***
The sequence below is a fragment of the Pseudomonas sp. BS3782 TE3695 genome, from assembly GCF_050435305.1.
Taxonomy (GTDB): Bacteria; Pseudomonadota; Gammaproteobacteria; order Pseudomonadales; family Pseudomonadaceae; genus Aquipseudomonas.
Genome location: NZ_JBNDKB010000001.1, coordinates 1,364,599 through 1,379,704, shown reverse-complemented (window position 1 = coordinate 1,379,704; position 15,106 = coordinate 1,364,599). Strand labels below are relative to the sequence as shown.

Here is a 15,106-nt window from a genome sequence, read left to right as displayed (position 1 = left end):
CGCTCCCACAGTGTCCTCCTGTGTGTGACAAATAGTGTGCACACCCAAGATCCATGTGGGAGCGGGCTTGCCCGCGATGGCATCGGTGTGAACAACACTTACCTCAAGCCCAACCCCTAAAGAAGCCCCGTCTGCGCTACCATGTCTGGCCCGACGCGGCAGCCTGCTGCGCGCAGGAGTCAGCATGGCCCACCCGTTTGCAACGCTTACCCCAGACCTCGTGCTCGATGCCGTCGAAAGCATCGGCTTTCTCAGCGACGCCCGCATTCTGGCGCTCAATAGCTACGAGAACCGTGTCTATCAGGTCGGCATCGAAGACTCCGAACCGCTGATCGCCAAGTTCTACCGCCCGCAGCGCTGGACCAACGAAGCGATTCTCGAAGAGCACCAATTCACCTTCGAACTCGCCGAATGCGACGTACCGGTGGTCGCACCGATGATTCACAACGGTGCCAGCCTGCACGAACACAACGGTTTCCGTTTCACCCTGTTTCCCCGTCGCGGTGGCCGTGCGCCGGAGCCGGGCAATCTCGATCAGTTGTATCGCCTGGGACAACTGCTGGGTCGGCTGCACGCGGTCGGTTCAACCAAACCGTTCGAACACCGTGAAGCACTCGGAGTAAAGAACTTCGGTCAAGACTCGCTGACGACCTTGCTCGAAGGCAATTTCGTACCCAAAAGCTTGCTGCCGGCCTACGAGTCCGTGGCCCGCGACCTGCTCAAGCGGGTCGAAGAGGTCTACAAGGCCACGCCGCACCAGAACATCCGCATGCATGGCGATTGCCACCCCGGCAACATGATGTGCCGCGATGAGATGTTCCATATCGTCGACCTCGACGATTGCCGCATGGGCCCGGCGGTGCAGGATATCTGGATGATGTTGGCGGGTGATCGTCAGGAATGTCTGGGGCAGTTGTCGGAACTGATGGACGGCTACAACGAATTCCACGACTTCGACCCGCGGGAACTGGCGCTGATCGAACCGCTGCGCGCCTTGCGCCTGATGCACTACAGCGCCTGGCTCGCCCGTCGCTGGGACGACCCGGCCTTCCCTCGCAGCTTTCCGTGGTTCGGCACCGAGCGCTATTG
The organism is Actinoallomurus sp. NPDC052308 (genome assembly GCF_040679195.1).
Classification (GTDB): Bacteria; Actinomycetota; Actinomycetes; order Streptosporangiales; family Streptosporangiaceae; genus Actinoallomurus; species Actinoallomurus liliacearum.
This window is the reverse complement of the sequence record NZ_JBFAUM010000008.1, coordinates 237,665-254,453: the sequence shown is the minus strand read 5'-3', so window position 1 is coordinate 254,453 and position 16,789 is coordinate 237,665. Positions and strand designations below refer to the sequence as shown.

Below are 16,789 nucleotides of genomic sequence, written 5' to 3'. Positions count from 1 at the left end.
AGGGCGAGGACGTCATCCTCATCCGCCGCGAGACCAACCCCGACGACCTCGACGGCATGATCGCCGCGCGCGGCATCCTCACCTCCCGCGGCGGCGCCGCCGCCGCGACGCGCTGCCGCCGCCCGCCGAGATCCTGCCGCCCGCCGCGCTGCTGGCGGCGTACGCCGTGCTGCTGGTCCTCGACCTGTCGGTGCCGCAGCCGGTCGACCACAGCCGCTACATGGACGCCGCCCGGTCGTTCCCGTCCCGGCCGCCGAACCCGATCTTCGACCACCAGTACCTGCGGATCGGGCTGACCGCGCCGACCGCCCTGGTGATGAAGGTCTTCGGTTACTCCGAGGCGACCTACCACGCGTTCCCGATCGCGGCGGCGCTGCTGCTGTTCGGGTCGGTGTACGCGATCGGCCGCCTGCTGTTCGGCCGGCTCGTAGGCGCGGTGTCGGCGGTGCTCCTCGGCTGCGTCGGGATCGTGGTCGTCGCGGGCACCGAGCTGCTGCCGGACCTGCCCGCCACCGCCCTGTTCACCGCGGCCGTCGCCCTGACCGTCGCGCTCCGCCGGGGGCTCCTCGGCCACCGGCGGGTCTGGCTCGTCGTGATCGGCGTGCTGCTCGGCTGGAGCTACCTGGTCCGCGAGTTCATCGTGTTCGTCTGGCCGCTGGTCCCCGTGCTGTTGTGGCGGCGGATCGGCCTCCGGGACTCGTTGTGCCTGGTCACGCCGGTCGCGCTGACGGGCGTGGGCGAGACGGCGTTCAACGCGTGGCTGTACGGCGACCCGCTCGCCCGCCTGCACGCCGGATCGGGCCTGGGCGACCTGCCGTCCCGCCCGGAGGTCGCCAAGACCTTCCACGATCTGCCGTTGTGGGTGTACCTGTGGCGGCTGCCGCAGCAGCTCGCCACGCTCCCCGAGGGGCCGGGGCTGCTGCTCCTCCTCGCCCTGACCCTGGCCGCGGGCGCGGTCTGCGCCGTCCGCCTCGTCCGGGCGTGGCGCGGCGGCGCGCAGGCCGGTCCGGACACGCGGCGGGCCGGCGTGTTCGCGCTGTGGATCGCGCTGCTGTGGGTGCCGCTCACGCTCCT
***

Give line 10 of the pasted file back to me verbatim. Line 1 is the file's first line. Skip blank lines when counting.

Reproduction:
AGGGCGAGGACGTCATCCTCATCCGCCGCGAGACCAACCCCGACGACCTCGACGGCATGATCGCCGCGCGCGGCATCCTCACCTCCCGCGGCGGCGCCGCCGCCGCGACGCGCTGCCGCCGCCCGCCGAGATCCTGCCGCCCGCCGCGCTGCTGGCGGCGTACGCCGTGCTGCTGGTCCTCGACCTGTCGGTGCCGCAGCCGGTCGACCACAGCCGCTACATGGACGCCGCCCGGTCGTTCCCGTCCCGGCCGCCGAACCCGATCTTCGACCACCAGTACCTGCGGATCGGGCTGACCGCGCCGACCGCCCTGGTGATGAAGGTCTTCGGTTACTCCGAGGCGACCTACCACGCGTTCCCGATCGCGGCGGCGCTGCTGCTGTTCGGGTCGGTGTACGCGATCGGCCGCCTGCTGTTCGGCCGGCTCGTAGGCGCGGTGTCGGCGGTGCTCCTCGGCTGCGTCGGGATCGTGGTCGTCGCGGGCACCGAGCTGCTGCCGGACCTGCCCGCCACCGCCCTGTTCACCGCGGCCGTCGCCCTGACCGTCGCGCTCCGCCGGGGGCTCCTCGGCCACCGGCGGGTCTGGCTCGTCGTGATCGGCGTGCTGCTCGGCTGGAGCTACCTGGTCCGCGAGTTCATCGTGTTCGTCTGGCCGCTGGTCCCCGTGCTGTTGTGGCGGCGGATCGGCCTCCGGGACTCGTTGTGCCTGGTCACGCCGGTCGCGCTGACGGGCGTGGGCGAGACGGCGTTCAACGCGTGGCTGTACGGCGACCCGCTCGCCCGCCTGCACGCCGGATCGGGCCTGGGCGACCTGCCGTCCCGCCCGGAGGTCGCCAAGACCTTCCACGATCTGCCGTTGTGGGTGTACCTGTGGCGGCTGCCGCAGCAGCTCGCCACGCTCCCCGAGGGGCCGGGGCTGCTGCTCCTCCTCGCCCTGACCCTGGCCGCGGGCGCGGTCTGCGCCGTCCGCCTCGTCCGGGCGTGGCGCGGCGGCGCGCAGGCCGGTCCGGACACGCGGCGGGCCGGCGTGTTCGCGCTGTGGATCGCGCTGCTGTGGGTGCCGCTCACGCTCCT